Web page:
# Alcohols Phenols and Ethers Class 12 Notes Chemistry

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## Alcohols Phenols and Ethers Class 12 Notes Chemistry

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Revision Notes for Class 12 Chemistry

## CBSE Class 12 Chemistry Revision Notes Chapter 11 Alcohols, Phenols and Ethers

• ### Structure of alcohols:

• Preparation of alcohols:
a) From alkene
$Alkene\xrightarrow{\begin{gathered} {\text{Acid catalysed hydration}} \hfill \\ {\text{(}}{{\text{H}}_2}O,{H^ + }) \hfill \\ {\text{Mark, Addition}} \hfill \\ {\text{Or}} \hfill \\ {\text{Hydroboration - oxidation}} \hfill \\ {{\text{B}}_2}{H_6},{H_2}{O_2}/O{H^ - } \hfill \\ {\text{Mark, addition}} \hfill \\ {\text{Product is anti mark}} \hfill \\ \end{gathered} }Alcohol$
b) From esters
$Esters\xrightarrow{{{H_2}{\text{ catalyst}}}}Alcohol$
c) From aldehydes and ketones
$Alcoho\operatorname{l} \xleftarrow{\begin{gathered} {H_2}/Pd or \hfill \\ NaB{H_4} Or LiAl{H_4}Or Grignard's{\text{ reagent}} \end{gathered} }Aldehyde{\text{ and ketone}}$
d) From carboxylic acids
$Alcoho\operatorname{l} \xleftarrow{{LiAl{H_4}{\text{ }}{{\text{H}}_2}O}}Carboxylic{\text{ acids}}$
• Structure of phenols:

• ### Preparation of phenols:

a) From benzene

b) From chlorobenzene

c) From cumene

d) From aniline

• ### Physical properties of alcohols and phenols:

a) Boiling points: Boiling points of alcohols and phenols are higher in comparison to other classes of compounds. This is because the –OH group in alcohols and phenols is involved in intermolecular hydrogen bonding.

The boiling points of alcohols and phenols increase with increase in the number of carbon atoms. This is because of increase in van der Waals forces with increase in surface area.
In alcohols, the boiling points decrease with increase of branching in carbon chain. This is because of decrease in van der Waals forces with decrease in surface area.

b) Solubility: Solubility of alcohols and phenols are soluble in water due to their ability to form hydrogen bonds with water molecules. The solubility of alcohols decreases with increase in size of alkyl/aryl (hydrophobic) groups.

• ### Chemical properties of alcohols:

I. Reactions involving cleavage of O–H bond: Alcohols react as nucleophiles:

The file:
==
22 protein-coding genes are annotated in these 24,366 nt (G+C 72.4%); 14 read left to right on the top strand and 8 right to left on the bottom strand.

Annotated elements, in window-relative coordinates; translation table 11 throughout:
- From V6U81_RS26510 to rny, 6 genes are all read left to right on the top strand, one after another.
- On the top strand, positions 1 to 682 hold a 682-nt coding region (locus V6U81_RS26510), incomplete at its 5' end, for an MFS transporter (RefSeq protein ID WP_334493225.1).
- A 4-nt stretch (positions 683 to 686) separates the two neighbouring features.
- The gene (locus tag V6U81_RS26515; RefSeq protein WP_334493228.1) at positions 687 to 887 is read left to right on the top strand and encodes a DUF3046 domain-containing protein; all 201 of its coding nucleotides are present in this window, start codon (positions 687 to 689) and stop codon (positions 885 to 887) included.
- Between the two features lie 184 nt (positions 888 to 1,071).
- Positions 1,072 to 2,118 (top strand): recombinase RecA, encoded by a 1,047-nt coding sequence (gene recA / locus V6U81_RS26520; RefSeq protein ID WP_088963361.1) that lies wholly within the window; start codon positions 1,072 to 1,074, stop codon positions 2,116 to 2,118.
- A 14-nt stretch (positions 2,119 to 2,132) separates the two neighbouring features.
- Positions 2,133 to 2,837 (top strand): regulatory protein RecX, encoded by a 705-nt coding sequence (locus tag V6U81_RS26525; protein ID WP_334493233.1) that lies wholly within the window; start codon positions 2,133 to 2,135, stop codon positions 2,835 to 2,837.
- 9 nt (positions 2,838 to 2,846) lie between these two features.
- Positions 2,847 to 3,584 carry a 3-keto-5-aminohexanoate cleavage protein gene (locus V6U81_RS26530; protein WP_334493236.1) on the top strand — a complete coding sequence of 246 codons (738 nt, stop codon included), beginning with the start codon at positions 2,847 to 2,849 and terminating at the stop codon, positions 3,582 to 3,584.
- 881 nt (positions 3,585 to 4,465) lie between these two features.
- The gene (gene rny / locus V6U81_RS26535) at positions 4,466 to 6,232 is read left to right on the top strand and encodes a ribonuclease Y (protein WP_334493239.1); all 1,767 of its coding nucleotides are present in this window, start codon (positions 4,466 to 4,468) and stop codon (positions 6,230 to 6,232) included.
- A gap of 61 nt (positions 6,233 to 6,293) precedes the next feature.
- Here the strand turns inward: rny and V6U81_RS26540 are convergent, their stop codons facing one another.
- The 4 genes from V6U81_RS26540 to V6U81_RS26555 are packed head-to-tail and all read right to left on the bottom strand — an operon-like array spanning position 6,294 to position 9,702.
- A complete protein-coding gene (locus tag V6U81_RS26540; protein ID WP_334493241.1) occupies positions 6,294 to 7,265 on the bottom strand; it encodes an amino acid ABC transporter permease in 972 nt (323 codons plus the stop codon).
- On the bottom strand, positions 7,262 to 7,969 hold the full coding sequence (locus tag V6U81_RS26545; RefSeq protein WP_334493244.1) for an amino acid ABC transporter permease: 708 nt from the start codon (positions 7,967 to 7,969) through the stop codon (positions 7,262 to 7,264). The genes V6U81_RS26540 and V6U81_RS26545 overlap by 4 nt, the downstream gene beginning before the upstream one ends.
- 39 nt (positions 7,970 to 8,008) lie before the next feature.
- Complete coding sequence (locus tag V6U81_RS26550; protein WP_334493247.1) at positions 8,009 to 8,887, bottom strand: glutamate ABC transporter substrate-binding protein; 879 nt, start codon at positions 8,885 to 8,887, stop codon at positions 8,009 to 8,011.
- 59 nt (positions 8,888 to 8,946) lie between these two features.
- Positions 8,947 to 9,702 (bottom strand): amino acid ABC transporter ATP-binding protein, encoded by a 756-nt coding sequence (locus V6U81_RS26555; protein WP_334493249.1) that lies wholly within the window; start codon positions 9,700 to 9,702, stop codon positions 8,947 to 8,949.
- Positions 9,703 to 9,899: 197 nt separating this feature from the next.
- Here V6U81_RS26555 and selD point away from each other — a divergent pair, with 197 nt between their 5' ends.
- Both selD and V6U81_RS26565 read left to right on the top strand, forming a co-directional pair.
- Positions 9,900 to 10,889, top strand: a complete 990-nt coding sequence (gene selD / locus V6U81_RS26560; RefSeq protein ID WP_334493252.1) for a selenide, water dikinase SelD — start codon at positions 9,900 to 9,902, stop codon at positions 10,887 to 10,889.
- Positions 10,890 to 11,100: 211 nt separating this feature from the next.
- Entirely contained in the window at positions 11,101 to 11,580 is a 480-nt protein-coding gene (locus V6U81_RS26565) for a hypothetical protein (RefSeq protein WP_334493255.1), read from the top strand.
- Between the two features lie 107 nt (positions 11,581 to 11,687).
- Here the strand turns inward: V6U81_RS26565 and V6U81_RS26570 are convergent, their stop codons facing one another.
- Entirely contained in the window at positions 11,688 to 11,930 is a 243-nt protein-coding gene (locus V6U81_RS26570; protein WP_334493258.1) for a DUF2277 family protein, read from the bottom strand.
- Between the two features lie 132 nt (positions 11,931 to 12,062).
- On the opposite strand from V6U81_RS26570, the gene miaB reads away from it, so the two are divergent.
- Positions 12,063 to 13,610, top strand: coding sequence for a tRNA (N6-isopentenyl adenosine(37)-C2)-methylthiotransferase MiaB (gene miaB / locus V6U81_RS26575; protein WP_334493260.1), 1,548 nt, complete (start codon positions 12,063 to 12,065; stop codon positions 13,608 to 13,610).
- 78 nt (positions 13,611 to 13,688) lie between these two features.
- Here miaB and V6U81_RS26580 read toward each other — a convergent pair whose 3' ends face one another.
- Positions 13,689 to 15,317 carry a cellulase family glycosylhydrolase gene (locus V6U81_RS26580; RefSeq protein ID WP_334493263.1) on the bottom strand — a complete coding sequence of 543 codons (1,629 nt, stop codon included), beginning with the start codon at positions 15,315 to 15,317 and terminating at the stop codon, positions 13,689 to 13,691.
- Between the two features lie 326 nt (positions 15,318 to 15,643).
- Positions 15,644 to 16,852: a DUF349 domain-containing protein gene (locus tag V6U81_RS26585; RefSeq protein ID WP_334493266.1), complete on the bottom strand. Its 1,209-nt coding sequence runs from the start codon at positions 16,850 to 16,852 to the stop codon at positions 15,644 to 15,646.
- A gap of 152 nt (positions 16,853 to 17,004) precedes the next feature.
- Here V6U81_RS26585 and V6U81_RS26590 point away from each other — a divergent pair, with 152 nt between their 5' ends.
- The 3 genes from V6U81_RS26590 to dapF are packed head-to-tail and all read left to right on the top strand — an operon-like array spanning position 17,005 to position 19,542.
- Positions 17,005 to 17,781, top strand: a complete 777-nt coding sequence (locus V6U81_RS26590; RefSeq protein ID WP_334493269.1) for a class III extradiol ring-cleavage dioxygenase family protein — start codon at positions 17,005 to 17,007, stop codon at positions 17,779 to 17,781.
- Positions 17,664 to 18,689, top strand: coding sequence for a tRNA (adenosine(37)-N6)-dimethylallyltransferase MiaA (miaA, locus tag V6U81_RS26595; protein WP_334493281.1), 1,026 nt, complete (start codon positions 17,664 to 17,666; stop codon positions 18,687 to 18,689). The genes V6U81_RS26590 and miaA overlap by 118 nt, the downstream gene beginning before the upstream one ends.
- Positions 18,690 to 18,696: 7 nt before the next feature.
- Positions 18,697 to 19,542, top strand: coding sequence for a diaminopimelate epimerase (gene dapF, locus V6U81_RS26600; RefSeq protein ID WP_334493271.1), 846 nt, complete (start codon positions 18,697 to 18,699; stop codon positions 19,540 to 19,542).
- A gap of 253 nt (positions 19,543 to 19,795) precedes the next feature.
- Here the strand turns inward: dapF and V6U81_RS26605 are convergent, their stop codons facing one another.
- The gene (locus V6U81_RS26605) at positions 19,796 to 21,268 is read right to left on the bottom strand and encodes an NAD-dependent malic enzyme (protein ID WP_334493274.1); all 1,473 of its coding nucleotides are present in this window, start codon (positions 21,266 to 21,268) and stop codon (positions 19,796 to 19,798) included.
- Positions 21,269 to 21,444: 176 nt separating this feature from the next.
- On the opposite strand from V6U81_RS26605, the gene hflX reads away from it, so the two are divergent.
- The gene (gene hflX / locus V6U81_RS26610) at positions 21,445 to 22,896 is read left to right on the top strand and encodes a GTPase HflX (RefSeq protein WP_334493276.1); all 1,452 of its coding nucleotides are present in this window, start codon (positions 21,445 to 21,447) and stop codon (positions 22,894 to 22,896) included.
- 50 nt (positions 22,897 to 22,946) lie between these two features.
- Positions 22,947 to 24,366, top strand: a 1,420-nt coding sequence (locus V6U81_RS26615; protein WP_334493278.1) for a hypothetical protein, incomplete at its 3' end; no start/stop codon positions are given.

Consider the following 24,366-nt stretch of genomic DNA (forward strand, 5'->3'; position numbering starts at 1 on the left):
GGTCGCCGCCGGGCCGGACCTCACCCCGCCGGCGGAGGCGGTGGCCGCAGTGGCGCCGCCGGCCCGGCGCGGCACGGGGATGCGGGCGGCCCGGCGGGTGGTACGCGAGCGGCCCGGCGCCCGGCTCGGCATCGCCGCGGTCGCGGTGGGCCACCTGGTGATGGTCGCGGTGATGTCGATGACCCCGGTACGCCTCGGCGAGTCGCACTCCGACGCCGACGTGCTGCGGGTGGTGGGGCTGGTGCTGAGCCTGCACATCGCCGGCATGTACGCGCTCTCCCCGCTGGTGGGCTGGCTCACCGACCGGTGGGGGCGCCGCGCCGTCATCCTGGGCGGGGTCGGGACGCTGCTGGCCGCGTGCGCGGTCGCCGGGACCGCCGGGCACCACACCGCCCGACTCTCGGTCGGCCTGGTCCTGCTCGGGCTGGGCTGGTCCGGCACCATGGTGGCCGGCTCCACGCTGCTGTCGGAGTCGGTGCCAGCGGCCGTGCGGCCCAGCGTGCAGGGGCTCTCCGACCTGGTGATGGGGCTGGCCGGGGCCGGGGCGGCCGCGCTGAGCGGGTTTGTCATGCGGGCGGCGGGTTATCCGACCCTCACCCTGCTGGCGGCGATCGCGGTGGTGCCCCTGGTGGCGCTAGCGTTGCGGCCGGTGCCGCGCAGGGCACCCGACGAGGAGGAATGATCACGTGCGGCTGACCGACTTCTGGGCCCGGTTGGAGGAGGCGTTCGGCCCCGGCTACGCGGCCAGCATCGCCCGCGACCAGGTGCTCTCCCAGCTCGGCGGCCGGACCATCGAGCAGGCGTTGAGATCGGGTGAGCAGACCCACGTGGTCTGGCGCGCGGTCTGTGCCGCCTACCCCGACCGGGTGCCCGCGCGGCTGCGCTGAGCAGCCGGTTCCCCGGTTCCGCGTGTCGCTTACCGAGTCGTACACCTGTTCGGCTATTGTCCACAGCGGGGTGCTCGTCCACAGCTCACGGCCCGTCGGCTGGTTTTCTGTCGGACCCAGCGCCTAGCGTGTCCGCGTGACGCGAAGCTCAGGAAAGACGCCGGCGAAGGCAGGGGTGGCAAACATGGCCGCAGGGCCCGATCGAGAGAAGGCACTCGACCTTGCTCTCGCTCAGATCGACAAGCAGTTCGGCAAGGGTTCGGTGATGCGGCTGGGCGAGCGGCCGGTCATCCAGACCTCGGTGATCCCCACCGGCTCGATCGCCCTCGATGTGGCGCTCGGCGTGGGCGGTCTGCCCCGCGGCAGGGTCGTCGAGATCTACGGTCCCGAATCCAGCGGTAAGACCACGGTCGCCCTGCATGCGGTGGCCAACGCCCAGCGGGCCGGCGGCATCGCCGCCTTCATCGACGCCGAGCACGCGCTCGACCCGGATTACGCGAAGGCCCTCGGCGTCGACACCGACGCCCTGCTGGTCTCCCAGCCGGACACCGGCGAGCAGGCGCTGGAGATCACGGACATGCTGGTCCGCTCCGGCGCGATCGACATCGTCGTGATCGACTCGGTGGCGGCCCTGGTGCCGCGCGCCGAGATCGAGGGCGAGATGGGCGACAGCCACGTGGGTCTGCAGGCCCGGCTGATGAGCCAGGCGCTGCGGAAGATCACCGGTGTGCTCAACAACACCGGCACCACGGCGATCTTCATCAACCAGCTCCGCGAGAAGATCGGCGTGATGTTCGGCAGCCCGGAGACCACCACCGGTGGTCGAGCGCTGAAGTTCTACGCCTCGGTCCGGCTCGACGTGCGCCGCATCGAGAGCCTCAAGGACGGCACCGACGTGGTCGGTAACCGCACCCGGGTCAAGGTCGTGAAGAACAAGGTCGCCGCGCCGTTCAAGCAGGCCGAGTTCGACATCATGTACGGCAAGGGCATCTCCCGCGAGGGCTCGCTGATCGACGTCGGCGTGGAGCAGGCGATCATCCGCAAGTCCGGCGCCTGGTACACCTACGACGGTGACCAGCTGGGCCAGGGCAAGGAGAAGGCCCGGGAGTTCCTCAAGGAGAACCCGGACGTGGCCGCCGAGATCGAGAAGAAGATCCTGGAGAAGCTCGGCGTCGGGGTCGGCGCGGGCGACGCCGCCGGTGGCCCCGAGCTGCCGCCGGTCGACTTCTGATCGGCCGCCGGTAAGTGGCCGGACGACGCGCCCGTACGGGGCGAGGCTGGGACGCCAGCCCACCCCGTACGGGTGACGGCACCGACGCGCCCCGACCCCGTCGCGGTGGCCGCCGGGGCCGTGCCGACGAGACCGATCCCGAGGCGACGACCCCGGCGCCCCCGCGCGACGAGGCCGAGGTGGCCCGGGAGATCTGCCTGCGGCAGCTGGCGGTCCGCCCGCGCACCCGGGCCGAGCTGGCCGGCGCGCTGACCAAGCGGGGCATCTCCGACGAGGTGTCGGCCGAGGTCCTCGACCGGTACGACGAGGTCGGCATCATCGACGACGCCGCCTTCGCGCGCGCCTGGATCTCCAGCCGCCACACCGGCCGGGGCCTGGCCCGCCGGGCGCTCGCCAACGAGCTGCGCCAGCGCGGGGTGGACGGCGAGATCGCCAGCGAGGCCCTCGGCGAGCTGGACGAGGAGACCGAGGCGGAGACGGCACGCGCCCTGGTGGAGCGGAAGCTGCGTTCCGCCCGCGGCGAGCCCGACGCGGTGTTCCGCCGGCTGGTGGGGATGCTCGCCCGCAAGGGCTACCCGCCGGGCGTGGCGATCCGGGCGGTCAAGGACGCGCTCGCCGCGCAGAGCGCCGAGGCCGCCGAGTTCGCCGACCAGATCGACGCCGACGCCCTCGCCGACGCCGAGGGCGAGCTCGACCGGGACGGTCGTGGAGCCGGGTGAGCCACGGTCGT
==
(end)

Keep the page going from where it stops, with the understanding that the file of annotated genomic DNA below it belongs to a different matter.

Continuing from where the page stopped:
a) Reaction with metals
$2R - O - H + 2Na \to \mathop {2R - O - Na}\limits_{Sodium{\text{ alkoxide}}}+ {H_2}$

b) Esterification reaction
$\mathop {RO - H}\limits_{Alcohol}+ R' - COOH\mathop\Leftrightarrow \limits^{{H^ + }} ROCOR' + {H_2}O$

$\mathop {RO - H}\limits_{Alcohol}+ (R'C{O_2})O\mathop\Leftrightarrow \limits^{{H^ + }} ROCOR' + R'COOH$

$\mathop {RO - H}\limits_{Alcohol}+ R'COCl\xrightarrow{{Pyridine}}R - OCOR' + HCl$

II. Reactions of alcohols involving cleavage of carbon – oxygen (C–O) bond:
a) Reaction with hydrogen halides

$ROH + HX\xrightarrow{{conc.HCl + ZnC{l_2}/Lucas{\text{ reagent}}}}RX + {H_2}O$

b) Reaction with phosphorus trihalides
$3ROH + P{X_3} \to 3R - X + {H_3}P{O_3}(X = Cl,Br)$

c) Dehydration reaction

$Alcohol\xrightarrow{\begin{subarray}{l} \Pr otic{\text{ acids(conc}}{\text{.}}{{\text{H}}_2}S{O_4}or{H_3}P{O_4}) Or Catalysts(anhyd.ZnC{l_2}{\text{ or alumina)}}\end{subarray} }C = C + {H_2}O$

d). Oxidation reaction

$Alcohol\xrightarrow{{Acidified{\text{ potassium permanganat}}}}Carboxylic{\text{ acid}}$

i)

ii) ${\text{ Secondary }}Alcohol\xrightarrow{\begin{subarray}{l} CU,573k \\ Or \\ Cr{O_3} \end{subarray} }Ketone$

iii) ${\text{ Tertiary }}Alcohol\xrightarrow{\begin{subarray}{l} CU,573k \\ Or \\ KMn{O_4} \end{subarray} }Alkene$

• Chemical properties of phenols:

I. Reactions involving cleavage of O–H bond: Alcohols react as nucleophiles:

a) Reaction with metals

b) Esterification reaction

$\mathop {Ar - OH}\limits_{Phenol}+ R' - COOH\mathop\Leftrightarrow \limits^{{H^ + }} Ar - OCOR' + {H_2}O$

$\mathop {Ar - OH}\limits_{Phenol}+ {(R'CO)_2}O\mathop\Leftrightarrow \limits^{{H^ + }} Ar - OCOR' + R'COOH$

$\mathop {Ar - OH}\limits_{Phenol}+ R'COCl\xrightarrow{{Pyridine}}ArOCOR' + HCl$

II. Other chemical reactions of phenols:

III. Acidic nature of phenol and alcohol:

a). Phenol > H2O > Primary alcohol > Secondary alcohol > Tertiary alcohol.
The acidic character of alcohols is due to the polar nature of O–H bond. Alkyl group is an electron-releasing group (–CH3, –C2H5) or it has electron releasing inductive effect (+I effect). Due to +I effect of alkyl groups, the electron density on oxygen increases. This decreases the polarity of O-H bond. And hence the acid strength decreases.